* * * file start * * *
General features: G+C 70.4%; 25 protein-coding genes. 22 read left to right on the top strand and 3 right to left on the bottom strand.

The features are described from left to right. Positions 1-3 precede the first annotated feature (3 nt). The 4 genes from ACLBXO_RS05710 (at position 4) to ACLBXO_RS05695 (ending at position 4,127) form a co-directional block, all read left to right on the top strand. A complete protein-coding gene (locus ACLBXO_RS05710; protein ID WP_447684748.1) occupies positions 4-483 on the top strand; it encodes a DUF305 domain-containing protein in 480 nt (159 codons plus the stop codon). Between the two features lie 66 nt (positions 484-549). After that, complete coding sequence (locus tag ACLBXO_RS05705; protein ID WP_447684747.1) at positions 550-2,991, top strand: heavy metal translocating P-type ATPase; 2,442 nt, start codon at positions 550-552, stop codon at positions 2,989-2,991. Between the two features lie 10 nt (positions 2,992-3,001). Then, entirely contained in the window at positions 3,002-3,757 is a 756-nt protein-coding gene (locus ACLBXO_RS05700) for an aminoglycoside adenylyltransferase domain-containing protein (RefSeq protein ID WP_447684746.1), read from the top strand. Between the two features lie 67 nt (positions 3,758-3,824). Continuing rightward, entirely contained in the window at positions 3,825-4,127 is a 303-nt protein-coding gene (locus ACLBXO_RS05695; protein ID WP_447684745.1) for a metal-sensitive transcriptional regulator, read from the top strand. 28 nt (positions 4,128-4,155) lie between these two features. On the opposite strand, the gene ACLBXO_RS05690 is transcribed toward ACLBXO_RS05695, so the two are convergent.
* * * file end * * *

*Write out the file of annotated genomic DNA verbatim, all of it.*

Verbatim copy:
General features: G+C 70.4%; 25 protein-coding genes. 22 read left to right on the top strand and 3 right to left on the bottom strand.

The features are described from left to right. Positions 1-3 precede the first annotated feature (3 nt). The 4 genes from ACLBXO_RS05710 (at position 4) to ACLBXO_RS05695 (ending at position 4,127) form a co-directional block, all read left to right on the top strand. A complete protein-coding gene (locus ACLBXO_RS05710; protein ID WP_447684748.1) occupies positions 4-483 on the top strand; it encodes a DUF305 domain-containing protein in 480 nt (159 codons plus the stop codon). Between the two features lie 66 nt (positions 484-549). After that, complete coding sequence (locus tag ACLBXO_RS05705; protein ID WP_447684747.1) at positions 550-2,991, top strand: heavy metal translocating P-type ATPase; 2,442 nt, start codon at positions 550-552, stop codon at positions 2,989-2,991. Between the two features lie 10 nt (positions 2,992-3,001). Then, entirely contained in the window at positions 3,002-3,757 is a 756-nt protein-coding gene (locus ACLBXO_RS05700) for an aminoglycoside adenylyltransferase domain-containing protein (RefSeq protein ID WP_447684746.1), read from the top strand. Between the two features lie 67 nt (positions 3,758-3,824). Continuing rightward, entirely contained in the window at positions 3,825-4,127 is a 303-nt protein-coding gene (locus ACLBXO_RS05695; protein ID WP_447684745.1) for a metal-sensitive transcriptional regulator, read from the top strand. 28 nt (positions 4,128-4,155) lie between these two features. On the opposite strand, the gene ACLBXO_RS05690 is transcribed toward ACLBXO_RS05695, so the two are convergent.